So in January 2018 I finally started eating 2300+ calories, lowered my training volume to 3 days a week… I did absolutely no high intensity work. I was still stressed physically, emotionally, and mentality. When I did the Open this year, I felt worse than I had in years. The workouts made me puffy, swollen, and exhausted. This was coming off 2+ months of no high intensity metcons … During the Open, I found it extremely difficult to not compare my abilities from the previous year.

I felt pretty down. I struggled with my identity big time.

So from about October of 2018- end of April 2019 was the worst I’ve felt in years.

To make things even worse, during the time of low intensity training and eating at or above maintenance calories I was beginning to get food intolerances. Such as dairy, corn, and even gluten free products. Soon I began getting acne like a teenager. :(

From valley to deeper valley, I went. I dug a deep hole.

Reading and Supplementing Phase:

I read about seed cycling and its possible benefits. So I began testing it to see if it had an effect on me. At the time, I think helped with anxiety and helped me reach my fat goal for the day (80g.) My coach recommended for me to try Digestive Enyzmes to help with the bloat that I was feeling from the intolerances to food. So I took 1-2 capsules before every single meal. I started using the app Headspace. (meditation/stress relieving app). I started taking a Probiotic. And Beef Liver capsules too. In addition, I started to force myself to drink 90oz of water daily. ******big rewards from this.

Climbing up the Mountain phase:

My period took about 5+ months off HBC to regulate and get back to normal. So around the end of January… things started to get back to the way it was 12+ years ago all the acne included.

Following the Open until late April, I was doing a little bit of my gym’s programming but still stayed away from high intensity conditioning. Basically it was a lot of weightlifting.

By May, I was becoming really anxious to feel better and lose a bit of puffiness (aka inflammation). Keep in mind, I still had not lost a single pound since I gained the 15# back in October of last year. In May, I started a new training program that included weightlifting, functional strength, and body-building. It was lower intensity but very effective at making me feel capable and strong.

There is a light at the end of the tunnel phase:

By July 2019 I could feel a little shift in my energy and motivation. I started to become more energized. The things that I implemented were starting to benefit me. The digestive enzymes, the increased water consumption, increased calories 2300, more rest, less intense workouts, and more focus on managing stress and sleep.

I was encouraged.

But, I was ready to come off the digestive enzymes. I was nervous. I wanted to try a lovely but terrible high intensity workout. I wanted to see my face again in the mirror (not the inflamed, acne one I saw for several months). I was ready to really feel good.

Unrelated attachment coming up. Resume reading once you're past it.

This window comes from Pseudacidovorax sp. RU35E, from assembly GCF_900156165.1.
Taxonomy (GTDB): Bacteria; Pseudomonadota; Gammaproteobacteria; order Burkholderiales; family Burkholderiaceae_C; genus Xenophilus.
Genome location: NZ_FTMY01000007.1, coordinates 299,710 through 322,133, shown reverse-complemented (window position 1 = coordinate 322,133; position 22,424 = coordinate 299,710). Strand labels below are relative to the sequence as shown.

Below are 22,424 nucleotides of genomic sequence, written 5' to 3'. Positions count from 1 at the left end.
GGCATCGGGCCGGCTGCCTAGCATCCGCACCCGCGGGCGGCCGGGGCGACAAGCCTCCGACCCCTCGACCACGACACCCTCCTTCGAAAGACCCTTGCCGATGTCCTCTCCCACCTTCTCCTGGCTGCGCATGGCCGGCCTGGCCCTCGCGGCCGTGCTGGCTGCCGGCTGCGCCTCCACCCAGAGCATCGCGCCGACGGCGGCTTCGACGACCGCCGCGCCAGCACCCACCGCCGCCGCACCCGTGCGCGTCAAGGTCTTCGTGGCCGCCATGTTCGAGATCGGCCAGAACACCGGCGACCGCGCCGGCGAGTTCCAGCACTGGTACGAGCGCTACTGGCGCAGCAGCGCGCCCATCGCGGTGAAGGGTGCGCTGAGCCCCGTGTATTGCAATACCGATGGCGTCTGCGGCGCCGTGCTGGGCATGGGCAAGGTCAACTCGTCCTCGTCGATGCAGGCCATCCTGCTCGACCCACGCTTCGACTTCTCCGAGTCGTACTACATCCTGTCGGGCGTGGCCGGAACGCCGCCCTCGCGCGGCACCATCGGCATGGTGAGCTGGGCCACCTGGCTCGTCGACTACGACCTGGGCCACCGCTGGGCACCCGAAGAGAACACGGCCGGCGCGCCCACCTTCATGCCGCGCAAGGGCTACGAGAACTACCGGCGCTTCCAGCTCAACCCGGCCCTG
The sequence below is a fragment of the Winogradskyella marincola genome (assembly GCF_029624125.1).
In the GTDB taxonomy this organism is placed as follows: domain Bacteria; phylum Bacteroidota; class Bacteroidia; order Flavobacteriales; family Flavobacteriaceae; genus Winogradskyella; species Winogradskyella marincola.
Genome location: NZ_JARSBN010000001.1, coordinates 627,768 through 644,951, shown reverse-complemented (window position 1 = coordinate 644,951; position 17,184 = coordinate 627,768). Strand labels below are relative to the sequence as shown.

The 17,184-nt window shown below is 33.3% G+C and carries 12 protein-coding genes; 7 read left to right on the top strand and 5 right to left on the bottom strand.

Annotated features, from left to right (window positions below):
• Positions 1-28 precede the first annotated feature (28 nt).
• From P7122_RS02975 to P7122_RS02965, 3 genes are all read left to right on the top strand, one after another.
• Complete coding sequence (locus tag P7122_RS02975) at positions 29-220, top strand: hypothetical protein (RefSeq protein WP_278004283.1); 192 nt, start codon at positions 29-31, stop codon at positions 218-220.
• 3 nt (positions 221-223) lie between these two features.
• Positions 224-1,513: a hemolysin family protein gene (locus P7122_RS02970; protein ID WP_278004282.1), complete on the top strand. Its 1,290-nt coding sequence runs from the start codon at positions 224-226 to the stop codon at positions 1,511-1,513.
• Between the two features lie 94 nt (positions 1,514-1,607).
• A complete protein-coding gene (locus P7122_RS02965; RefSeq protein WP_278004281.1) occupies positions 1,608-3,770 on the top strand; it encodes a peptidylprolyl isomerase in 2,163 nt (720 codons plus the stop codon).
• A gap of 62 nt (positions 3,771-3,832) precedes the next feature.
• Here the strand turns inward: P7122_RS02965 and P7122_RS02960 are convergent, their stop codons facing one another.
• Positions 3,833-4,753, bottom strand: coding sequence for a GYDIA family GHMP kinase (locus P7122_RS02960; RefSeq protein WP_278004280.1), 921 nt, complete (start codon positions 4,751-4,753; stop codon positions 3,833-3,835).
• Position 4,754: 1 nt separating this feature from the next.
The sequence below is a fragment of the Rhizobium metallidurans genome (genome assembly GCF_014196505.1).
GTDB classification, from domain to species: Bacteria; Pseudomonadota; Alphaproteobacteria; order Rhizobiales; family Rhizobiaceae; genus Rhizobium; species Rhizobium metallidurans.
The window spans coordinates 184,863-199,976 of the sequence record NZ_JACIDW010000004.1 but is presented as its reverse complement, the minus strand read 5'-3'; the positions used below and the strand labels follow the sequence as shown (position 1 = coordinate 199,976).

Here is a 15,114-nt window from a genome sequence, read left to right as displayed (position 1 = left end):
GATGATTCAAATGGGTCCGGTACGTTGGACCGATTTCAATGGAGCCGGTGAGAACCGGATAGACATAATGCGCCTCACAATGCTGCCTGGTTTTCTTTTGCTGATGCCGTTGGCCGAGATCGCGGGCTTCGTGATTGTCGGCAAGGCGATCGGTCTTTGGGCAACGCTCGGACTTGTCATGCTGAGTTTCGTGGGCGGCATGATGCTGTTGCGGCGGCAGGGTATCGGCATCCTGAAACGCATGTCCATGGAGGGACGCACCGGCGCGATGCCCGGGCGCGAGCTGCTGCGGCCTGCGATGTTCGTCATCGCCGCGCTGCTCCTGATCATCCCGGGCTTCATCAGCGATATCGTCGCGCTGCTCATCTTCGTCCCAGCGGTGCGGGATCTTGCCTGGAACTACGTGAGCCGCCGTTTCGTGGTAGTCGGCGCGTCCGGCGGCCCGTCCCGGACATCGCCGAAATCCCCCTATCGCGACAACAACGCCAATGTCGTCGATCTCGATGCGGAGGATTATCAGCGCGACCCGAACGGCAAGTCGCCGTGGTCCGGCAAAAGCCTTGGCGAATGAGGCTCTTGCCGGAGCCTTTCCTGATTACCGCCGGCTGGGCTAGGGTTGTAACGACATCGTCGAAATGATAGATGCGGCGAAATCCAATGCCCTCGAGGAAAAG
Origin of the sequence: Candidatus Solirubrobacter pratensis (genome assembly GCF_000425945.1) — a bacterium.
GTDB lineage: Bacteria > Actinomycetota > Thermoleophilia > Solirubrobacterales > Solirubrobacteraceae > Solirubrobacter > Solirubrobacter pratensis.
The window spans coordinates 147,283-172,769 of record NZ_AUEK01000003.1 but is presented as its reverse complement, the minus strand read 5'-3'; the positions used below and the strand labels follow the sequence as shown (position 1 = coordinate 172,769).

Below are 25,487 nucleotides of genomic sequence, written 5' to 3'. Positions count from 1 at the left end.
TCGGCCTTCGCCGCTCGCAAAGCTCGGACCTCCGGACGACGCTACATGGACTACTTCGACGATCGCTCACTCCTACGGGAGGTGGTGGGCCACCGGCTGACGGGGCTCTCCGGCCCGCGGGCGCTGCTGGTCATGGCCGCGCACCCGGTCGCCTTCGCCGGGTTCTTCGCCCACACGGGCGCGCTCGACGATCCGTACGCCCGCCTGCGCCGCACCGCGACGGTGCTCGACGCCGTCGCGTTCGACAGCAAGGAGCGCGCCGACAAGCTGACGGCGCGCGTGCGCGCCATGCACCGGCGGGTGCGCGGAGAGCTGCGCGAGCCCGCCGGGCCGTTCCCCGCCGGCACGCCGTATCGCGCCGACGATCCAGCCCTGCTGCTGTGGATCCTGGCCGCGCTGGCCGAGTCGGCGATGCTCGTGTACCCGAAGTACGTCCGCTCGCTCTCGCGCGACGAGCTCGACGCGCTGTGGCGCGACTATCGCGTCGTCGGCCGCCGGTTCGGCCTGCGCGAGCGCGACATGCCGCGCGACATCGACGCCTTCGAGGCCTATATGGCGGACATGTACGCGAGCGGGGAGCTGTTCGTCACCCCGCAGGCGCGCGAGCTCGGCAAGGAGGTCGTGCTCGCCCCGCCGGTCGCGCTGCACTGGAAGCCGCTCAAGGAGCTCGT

Soon I realized I didn’t want to eat like I used to before all of this happened… I used to eat gluten free bread every morning, corn tortillas all the time, and not a huge amount of veggies. Currently, I really have enjoyed adding in more roots and fruits (potatoes, squash, carrots, etc) especially at breakfast. I decided to slowly ween myself off the digestive enzymes. It worked without any problems. My diet consisted of roots and fruits and a lot of protein and frequent meals. I stayed away from alcohol, gluten, dairy, gluten free stuff, corn, etc. It was very restrictive but I actually didn’t mind because everything was improving. Slowly everything is still improving.

Practical Take-a-ways:

1. Stress is real. If you don’t recognize what/who triggers your emotional/mental state, your physical state will eventually suffer.

2. Eating under maintenance calories (meaning restricting your calories/ dieting/cutting /hangry eating) for a long period of time *years* is detrimental to your metabolism and health There is no set time for your body to heal. It is something you cannot force. You simply have to decide to change your state and do it consistently until you start to feel awesome again.

3. Everyone needs a coach for the tough points in life. You have to surround yourself with people smarter than you, and people that will direct you when you get off, and help you find your way again.

4. Training 6 days a week is for no-one really… it’s too much. Often times, more is not better. REST allows your body to actually heal and recover and it is a must!

5. Drinking water is essential. It is not a choice. You must drink water to survive, thrive, and reach your goals.

6. It’s not the foods fault for making you feel a certain way it is the state of your physiology. Your body is rejecting what it is receiving. We basically are what we absorb and what we digest. If our system isn’t working well, our state is altered dramatically and we can get food intolerances.

Reflection phase:

Currently it’s been a year. An ENTIRE YEAR OF HEALING. If you would have told me back in August that under recovering (over-training), stress, quitting HBC would take over a year to heal from… I would have been very discouraged and I might not have put in all the hard work. I don’t say all of this to boast because some days I really didn’t want to put in the work and some days I didn’t believe that I was ever going to get better. I say this to really thank God for how it happened. He strengthened my faith. He shifted my identity consistently away from my abilities as an athlete/coach and helped me focus on my real identity in Him. That was a gift.

Today I am still healing. I still need God to remind me daily that my identity is NOT in who I am as a coach, athlete, or leader. I still haven’t lost the full 15 pounds I gained. I’ve lost some. I am still eating 2300 calories. I still take 2-3 rest days. I still only Metcon 1-2x a week. I’m still not a size 4 again.

And that’s okay because… I believe that God has given me the privilege to become strong. He has changed what strong looks like for me. Strong is not the (leanest Amanda), strong is the healthiest Amanda. The one who knows who her identity is in, the one who knows that faith is tested in the valleys, the one who knows that discipline and obedience go hand and hand. Strong is not small. Strong is BIG, big in Faith.

What a year of lessons…